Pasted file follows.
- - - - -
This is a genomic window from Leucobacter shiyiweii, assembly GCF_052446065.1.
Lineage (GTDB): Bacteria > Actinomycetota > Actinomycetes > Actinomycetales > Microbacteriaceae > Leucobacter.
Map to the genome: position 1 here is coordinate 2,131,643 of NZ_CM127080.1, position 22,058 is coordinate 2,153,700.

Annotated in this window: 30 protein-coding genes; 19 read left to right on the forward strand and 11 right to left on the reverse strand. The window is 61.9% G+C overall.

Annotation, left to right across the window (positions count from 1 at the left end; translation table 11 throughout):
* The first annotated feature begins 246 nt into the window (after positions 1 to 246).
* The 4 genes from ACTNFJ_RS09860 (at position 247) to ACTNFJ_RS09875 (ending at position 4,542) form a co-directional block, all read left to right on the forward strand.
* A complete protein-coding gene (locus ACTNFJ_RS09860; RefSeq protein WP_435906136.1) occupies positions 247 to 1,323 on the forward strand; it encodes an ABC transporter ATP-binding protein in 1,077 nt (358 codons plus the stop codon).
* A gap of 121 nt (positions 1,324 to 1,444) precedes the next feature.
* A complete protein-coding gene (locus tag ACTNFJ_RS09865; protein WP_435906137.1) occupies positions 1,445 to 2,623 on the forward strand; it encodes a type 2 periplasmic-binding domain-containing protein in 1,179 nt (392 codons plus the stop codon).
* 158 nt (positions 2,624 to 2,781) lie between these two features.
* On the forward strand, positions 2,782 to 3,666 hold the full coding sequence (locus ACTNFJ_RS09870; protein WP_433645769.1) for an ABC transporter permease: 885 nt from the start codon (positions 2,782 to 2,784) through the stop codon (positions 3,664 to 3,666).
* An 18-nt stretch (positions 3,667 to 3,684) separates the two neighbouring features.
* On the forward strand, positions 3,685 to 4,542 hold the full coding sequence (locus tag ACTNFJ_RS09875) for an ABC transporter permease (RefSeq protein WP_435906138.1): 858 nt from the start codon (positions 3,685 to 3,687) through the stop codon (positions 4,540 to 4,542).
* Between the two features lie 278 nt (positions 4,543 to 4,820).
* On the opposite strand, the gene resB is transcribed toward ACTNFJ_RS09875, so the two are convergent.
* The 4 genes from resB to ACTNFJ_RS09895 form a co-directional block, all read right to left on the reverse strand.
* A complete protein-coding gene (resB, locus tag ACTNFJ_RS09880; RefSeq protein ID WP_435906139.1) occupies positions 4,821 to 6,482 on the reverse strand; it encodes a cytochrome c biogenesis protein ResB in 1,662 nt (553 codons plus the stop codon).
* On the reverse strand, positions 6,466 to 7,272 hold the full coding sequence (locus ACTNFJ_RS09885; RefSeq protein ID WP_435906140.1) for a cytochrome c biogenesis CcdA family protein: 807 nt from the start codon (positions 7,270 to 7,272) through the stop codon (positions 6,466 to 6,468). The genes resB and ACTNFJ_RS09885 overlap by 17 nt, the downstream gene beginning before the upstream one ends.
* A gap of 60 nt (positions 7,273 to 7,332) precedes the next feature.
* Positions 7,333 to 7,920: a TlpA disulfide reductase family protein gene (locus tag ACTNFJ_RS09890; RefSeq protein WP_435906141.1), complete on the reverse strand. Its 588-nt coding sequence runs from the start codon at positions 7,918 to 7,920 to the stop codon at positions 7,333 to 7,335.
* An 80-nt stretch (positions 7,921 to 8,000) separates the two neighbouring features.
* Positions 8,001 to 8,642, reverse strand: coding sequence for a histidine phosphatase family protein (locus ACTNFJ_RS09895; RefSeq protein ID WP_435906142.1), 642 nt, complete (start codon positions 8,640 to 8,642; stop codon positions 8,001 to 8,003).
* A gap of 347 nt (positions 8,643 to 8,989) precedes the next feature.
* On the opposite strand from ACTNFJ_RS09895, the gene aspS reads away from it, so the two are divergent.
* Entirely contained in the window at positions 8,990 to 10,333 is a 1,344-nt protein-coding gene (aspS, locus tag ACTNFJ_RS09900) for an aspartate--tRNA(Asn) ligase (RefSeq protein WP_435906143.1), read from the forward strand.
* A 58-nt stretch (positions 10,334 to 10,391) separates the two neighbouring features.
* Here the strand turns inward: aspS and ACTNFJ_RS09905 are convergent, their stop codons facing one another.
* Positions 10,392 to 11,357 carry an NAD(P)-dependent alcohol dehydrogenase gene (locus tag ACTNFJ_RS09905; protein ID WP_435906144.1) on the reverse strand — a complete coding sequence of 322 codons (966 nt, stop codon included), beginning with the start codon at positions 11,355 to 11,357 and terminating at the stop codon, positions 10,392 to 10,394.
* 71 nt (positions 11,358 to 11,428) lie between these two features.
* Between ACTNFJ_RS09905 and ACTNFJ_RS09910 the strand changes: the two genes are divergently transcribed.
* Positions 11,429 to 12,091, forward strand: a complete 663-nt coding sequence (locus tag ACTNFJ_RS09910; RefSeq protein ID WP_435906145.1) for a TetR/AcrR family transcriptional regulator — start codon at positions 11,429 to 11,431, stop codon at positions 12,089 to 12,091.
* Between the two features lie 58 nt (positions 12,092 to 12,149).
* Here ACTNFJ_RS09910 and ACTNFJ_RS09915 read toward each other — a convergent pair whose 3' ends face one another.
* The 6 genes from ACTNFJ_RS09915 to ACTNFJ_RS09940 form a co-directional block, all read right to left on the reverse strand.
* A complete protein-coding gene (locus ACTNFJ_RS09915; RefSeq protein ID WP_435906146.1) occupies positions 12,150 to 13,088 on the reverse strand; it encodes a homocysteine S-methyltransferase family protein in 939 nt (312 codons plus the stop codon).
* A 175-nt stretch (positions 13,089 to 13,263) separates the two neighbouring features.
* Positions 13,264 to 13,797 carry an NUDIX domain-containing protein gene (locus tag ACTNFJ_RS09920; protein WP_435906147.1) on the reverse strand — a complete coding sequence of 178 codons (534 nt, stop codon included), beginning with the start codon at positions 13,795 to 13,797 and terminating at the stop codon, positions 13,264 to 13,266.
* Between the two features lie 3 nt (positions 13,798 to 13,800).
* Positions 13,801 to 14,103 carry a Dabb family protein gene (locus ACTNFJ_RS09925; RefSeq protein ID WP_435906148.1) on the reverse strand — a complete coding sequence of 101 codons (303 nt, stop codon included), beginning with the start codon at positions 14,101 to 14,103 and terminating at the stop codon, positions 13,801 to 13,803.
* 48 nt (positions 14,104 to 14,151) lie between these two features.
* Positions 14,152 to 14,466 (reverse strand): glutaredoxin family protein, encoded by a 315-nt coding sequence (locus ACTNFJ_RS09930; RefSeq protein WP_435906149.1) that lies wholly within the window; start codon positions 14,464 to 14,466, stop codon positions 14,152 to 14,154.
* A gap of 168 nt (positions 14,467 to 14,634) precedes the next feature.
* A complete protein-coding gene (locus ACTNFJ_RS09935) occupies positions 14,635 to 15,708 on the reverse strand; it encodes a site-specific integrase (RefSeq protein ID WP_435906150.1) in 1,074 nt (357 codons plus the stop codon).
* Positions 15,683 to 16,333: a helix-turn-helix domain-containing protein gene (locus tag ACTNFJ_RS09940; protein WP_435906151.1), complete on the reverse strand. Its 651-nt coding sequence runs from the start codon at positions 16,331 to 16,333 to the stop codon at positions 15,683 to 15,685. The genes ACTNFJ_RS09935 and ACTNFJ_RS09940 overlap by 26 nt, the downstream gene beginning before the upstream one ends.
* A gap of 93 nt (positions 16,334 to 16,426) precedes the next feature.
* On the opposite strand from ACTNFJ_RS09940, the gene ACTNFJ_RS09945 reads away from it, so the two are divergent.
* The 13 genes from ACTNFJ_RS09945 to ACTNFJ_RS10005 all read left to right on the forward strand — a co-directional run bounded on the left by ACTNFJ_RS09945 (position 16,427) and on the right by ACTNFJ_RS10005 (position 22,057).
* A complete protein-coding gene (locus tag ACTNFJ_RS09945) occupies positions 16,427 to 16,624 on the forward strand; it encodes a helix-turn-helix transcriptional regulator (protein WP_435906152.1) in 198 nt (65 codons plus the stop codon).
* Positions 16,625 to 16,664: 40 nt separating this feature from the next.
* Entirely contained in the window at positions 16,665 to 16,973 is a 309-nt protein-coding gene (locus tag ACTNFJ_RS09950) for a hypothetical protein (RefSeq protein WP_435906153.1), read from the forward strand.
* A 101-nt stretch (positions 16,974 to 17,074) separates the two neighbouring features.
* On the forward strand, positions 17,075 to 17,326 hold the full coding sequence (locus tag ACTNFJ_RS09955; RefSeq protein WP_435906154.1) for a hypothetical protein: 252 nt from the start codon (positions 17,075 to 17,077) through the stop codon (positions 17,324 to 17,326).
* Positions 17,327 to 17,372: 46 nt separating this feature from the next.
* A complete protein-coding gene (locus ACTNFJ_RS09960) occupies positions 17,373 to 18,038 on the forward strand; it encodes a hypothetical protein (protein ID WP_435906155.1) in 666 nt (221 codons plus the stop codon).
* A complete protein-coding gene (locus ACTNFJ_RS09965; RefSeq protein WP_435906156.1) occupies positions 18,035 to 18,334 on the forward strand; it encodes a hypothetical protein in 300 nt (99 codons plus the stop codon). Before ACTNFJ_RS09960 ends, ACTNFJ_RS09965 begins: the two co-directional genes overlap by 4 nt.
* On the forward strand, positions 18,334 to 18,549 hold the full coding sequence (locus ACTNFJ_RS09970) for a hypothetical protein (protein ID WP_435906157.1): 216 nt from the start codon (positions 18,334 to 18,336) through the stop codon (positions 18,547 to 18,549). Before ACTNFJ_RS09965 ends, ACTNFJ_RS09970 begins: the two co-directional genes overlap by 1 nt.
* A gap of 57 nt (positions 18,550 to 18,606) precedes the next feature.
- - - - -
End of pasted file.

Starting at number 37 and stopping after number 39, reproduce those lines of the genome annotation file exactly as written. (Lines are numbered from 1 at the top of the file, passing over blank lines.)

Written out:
* A 175-nt stretch (positions 13,089 to 13,263) separates the two neighbouring features.
* Positions 13,264 to 13,797 carry an NUDIX domain-containing protein gene (locus tag ACTNFJ_RS09920; protein WP_435906147.1) on the reverse strand — a complete coding sequence of 178 codons (534 nt, stop codon included), beginning with the start codon at positions 13,795 to 13,797 and terminating at the stop codon, positions 13,264 to 13,266.
* Between the two features lie 3 nt (positions 13,798 to 13,800).